Ernest Joseph Bellocq was an American professional photographer who worked in New Orleans during the early 20th century. Bellocq is remembered for his haunting photographs of the prostitutes of Storyville, New Orleans' legalized red-light district. These have inspired novels, poems and films.
Bellocq was born into a wealthy family of French créole origins in the French Quarter of New Orleans. He became known locally as an amateur photographer before setting himself up as a professional, making his living mostly by taking photographic records of landmarks and of ships and machinery for local companies. However, he also took personal photographs of the hidden side of local life, notably the opium dens in Chinatown and the prostitutes of Storyville. These were only known to a small number of his acquaintances. He had been something of a dandy in his early days, while he lived alone in the latter part of his life and acquired a reputation for eccentricity and unfriendliness. According to acquaintances from that period, he showed little interest in anything other than photography.
Bellocq died in 1949, and was buried in Saint Louis Cemetery No. 3 in New Orleans. After his death, most of his negatives and prints were destroyed. However, the Storyville negatives were later found. After many years, they were purchased by a young photographer, Lee Friedlander
. In 1970, a show of Friedlander's posthumous prints on gold tone printing out paper from Bellocq's 8" x 10" glass negatives were mounted by curator John Szarkowski
at the Museum of Modern Art
in Manhattan. A selection of the photographs were also published concurrently in the book, Storyville Portraits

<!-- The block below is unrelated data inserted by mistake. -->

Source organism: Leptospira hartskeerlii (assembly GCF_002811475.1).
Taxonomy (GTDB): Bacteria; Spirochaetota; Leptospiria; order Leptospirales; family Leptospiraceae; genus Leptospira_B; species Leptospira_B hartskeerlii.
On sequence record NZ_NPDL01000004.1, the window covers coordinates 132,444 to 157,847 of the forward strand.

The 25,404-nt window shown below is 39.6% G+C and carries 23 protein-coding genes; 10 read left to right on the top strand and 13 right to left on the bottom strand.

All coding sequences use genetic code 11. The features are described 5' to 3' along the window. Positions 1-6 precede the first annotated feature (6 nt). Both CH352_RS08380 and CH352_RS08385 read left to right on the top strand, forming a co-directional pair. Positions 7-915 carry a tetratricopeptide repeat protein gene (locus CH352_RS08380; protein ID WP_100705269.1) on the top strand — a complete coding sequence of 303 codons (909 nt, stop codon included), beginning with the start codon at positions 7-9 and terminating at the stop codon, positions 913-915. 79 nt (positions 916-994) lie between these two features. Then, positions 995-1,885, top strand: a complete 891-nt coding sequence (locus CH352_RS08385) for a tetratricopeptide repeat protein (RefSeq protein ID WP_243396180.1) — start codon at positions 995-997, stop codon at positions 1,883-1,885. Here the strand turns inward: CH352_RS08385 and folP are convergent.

. These photographs were immediately acclaimed for their unique poignancy and beauty. A more extensive collection of Friedlander's prints, entitled Bellocq: Photographs from Storyville
, was published with an introduction by Susan Sontag
In recent times, a significant number of prints from Bellocq's own studio have come to light. They are typical professional photographs of the day, such as portraits, copy work for the Louisiana State Museum
, and local views, yet few if any Storyville portraits printed by Bellocq's hand exist. A number of early posthumous prints from Bellocq's negatives by photographer Dan Leyrer have also surfaced.
The Storyville photographs
All the photographs are portraits of women. Some are nude, some dressed, others posed as if acting a mysterious narrative. Many of the negatives were badly damaged, in part deliberately, which encouraged speculation. Many of the faces had been scraped out; whether this was done by Bellocq, his Jesuit priest brother who inherited them after E. J.'s death or someone else is unknown. Bellocq is the most likely candidate, since the damage was done while the emulsion was still wet. In a few photographs the women wore masks. Some prints made by Bellocq have since surfaced. These are far more conventional than the full-negative prints made by Friedlander
. The Storyville photographs not only serve as a record of the prostitutes, but also the interiors of the businesses that housed them.